# Is there a common mathematical symbology for collections?

Preface: So, it was suggested in 'Programmers' that I ask this over here.

I am being asked to define several of my algorithms in mathematical terms to describe my work to a customer. I trying to determine if anybody knows whether common operators for collections like sequences, lists, tuples, etc have been defined. If so, is there a good reference that I could be pointed to. Thanks. I am interested in the actual symbols used. I am wondering if the following would make sense or be appropiate to anybody.

Given two sequences (or strings):

S = (A, B, C) and T = (A, D, H)

In my mind, the intersection of these sequences would look like S ∩ T = (A) and the union of these sequences would be S ∪ T = (A, B, C, A, D, H)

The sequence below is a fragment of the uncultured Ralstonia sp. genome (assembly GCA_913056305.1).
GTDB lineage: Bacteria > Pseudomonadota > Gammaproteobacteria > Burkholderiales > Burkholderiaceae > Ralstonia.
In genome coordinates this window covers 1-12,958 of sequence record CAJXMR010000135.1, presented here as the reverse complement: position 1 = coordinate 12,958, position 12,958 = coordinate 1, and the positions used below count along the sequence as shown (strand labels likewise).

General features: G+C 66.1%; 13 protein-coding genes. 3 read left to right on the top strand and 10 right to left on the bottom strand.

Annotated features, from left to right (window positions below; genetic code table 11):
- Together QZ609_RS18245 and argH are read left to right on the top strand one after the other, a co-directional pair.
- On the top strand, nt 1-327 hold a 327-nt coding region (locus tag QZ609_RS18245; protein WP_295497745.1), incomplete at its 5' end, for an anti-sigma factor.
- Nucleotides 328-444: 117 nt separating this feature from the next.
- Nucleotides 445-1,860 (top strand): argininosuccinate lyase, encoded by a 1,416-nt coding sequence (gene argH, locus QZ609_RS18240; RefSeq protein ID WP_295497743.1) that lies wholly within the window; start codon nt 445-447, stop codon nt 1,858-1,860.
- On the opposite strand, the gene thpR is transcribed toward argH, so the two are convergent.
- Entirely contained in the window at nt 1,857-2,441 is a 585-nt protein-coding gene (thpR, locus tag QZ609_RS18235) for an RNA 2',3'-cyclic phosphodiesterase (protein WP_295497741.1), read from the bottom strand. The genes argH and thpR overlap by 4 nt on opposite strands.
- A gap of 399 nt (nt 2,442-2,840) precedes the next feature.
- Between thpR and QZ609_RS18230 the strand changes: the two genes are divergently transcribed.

• It's not clear what intersection and union look like for sets of sequences: your intersection operation looks like a set intersection, but the union operation looks like a disjoint union, and probably should merely be concatenation (+). Nov 17 '10 at 23:27
• Next time you crosspost, please add a link! programmers.stackexchange.com/questions/19701/… Nov 18 '10 at 1:24
• Perhaps more suitable for MathOverflow. Sequence, list, tuples are all linearly ordered structures, a collection is usually used as an alternative name for sets which are unordered. If you are talking about linearly ordered collections then parenthesis (there are other notations also) seems OK to me, you may want to look at notations for list operations. Someone from PL theory would know better, they are pretty good with symbols :). Nov 18 '10 at 3:46
• In my math education I have yet do encounter a notation for collections (or multisets). I would probably go with $[A, B, A, ...]$ because I am not aware of any conflicts and it is immediately clear to any programmer. Dec 18 '10 at 9:35
• But that is what collections typically are, afaik. See, e.g., download.oracle.com/javase/6/docs/api/java/util/Collection.html Dec 18 '10 at 13:58